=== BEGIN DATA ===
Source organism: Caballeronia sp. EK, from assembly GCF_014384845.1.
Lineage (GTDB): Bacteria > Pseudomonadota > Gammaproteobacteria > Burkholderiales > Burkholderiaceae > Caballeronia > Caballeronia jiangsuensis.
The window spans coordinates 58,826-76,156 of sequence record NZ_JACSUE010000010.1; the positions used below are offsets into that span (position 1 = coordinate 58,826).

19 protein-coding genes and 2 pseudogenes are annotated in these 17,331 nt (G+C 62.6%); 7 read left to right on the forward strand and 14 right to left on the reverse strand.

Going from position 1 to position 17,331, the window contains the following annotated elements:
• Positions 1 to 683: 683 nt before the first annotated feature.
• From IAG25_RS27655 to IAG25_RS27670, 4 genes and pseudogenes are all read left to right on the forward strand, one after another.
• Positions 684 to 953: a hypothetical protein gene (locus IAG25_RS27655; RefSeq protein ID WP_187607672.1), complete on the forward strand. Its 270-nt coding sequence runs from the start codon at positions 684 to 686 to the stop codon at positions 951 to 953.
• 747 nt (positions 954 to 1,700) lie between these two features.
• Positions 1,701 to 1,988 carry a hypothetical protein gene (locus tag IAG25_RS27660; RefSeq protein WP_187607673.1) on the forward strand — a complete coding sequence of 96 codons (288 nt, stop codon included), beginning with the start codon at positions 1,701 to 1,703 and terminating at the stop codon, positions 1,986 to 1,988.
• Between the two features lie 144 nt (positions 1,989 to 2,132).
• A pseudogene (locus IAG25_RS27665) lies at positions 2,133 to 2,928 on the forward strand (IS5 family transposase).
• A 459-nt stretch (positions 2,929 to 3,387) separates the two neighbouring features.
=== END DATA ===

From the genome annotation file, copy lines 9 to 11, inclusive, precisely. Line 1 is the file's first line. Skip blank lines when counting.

• 747 nt (positions 954 to 1,700) lie between these two features.
• Positions 1,701 to 1,988 carry a hypothetical protein gene (locus tag IAG25_RS27660; RefSeq protein WP_187607673.1) on the forward strand — a complete coding sequence of 96 codons (288 nt, stop codon included), beginning with the start codon at positions 1,701 to 1,703 and terminating at the stop codon, positions 1,986 to 1,988.
• Between the two features lie 144 nt (positions 1,989 to 2,132).